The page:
There may be real problems which need to be solved as this country moves into the future, but America is not in decline. It’s as vibrant, resilient, cocky yet tentative as always. It lives and dies with the cycle of life inhabited by its people during their daily routines. I’ve been watching these routines, and they are as hopeful as ever. The American dream is not dead because I’ve seen it alive again and again during these past two weeks. It’s as real as its always been, no thanks to any political parties in Washington.

 

 

 

 

The Most Loathsome Column of the Day

An editor at the Washingtonian stated that the phrase “start a family” was “the most loathsome phrase of the day” because it degrades those couples who many not be able to have children.

So I’ve nominated that fine piece of journalism as the most loathsome column of the day.

But in keeping with the spirit of Washingtonian Wisdom, I tried to come up with my own list of loathsome phrases which we should also purge from our vocabulary. Here they are:

Start a rally. A baseball phrase meaning trying to score runs and come back from a deficit. I think we should strike this phrase from our vocabulary since it degenerates those baseball teams who never have rallies and are perennial losers.

Start me up. The Rolling Stones phrase might offend people who can’t be started. Or don’t want to start.

Start a revolution. Could make fun of those living under authoritarian regimes who don’t know how to start their own revolution.

Start your engines. This could hurt both those who have faulty engines or the poor who can’t even afford any engine.

Start with me. A peculiar Christian phrase which tells God to make changes in the world by first making changes with me. This might offend those who have no me-ness. Or who are dead.

Start fresh. This might offend those who appreciate stale living. It also ignores past mistakes, so that’s not good.

Start in safe mode. This would be an affront to techies who want to by-pass safe mode and just let their computer crash. It’s their right, after all.

Start high school. This would be particularly offensive to those who fail 8th grade.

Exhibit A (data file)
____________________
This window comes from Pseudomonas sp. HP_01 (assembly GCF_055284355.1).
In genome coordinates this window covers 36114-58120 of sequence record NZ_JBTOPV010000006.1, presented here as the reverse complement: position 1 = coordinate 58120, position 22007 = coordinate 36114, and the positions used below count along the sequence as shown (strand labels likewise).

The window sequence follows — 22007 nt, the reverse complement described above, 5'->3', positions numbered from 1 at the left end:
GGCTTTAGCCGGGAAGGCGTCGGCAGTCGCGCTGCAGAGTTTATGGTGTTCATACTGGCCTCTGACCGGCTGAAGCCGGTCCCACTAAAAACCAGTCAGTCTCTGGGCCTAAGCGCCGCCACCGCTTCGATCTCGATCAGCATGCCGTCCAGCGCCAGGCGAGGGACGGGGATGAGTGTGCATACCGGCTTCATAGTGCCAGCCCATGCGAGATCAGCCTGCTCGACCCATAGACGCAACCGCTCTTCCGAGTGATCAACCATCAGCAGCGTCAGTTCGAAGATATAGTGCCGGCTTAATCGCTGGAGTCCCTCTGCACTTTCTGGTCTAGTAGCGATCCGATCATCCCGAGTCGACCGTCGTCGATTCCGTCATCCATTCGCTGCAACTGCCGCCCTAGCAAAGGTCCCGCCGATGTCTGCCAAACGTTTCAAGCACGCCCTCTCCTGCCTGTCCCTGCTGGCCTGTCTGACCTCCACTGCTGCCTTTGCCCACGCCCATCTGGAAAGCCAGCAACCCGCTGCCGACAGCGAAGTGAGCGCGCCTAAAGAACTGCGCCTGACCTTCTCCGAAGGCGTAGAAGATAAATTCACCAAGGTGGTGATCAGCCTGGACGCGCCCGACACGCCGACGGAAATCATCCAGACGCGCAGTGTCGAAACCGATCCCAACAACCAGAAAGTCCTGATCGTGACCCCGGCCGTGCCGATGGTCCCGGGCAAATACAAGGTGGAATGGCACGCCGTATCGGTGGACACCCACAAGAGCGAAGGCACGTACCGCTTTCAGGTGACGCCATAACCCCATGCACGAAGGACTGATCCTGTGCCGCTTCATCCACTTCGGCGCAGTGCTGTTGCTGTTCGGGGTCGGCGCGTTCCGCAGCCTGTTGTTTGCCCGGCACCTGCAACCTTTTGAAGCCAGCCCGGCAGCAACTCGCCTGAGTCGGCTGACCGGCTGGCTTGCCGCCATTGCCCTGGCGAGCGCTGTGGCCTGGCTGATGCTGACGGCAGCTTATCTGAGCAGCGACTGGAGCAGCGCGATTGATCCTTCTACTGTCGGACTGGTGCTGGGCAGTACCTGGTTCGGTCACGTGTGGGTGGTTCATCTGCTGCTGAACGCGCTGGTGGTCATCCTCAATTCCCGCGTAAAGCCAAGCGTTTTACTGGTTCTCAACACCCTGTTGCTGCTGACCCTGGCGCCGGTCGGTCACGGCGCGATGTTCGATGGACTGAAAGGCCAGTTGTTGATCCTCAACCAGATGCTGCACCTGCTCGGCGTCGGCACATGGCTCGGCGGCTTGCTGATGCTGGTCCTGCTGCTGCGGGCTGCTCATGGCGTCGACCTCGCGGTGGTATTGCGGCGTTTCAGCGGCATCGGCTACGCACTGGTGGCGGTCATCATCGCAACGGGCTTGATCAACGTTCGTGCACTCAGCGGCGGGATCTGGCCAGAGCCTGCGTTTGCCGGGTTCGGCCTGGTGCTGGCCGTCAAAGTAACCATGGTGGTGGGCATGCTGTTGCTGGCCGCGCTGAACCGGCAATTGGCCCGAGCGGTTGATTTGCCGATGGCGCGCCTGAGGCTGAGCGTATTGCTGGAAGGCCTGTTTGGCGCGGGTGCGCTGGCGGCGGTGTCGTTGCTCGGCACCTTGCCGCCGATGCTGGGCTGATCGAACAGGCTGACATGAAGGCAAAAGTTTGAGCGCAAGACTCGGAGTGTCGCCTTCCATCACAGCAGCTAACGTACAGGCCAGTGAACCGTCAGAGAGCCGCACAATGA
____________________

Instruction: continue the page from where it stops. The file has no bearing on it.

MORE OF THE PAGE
Start recording. Please, what about those who don’t want a record of a particular event. Or those who have no recording devices?

Start of something new. This is simply a way to discriminate against those who love the old. Stop pushing, people!

Start to finish. From start to finish, this was a waste of time. Thanks, Washingtonian. Here’s the original loathsome column if you dare to read.

Loathsome Phrase of the Day: “Start a Family”

No Guns Theatre. Shoot! I had a script.

I’ve entered a number of play-writing contests and festivals this year as I begin to expand my writing in new ways. I ran across one such un-named short play theatre festival which I had planned to enter until I saw one of the stipulations: plays with guns as props will not be accepted.

I had a script that I wanted to use in this festival which actually did have a gun in it. So I knew immediately not to send it.

But then I got to thinking why? Why no guns?

I could only think of two possible reasons for a theatre festival to not allow plays with guns. Perhaps there are more than two, but I couldn’t think of them. Here are the ones I thought of:

  1. They are afraid that a gun on stage might be mistaken as a real gun by the audience, thus causing a possible panic.
  2. They are making a statement about gun violence in America by not allowing guns on stage.

Let me look at each of these.

#1 – This scenario seems unlikely to me. I’ve used guns on stage (high school setting) for years. Some guns look more realistic than others, and I’ve never one even had the slightest infinitesimal reason to suspect that anyone in the audience was disturbed or fooled by the fake fire arm. So I’m thinking that this isn’t the reason for not allowing prop fire arms in their festival.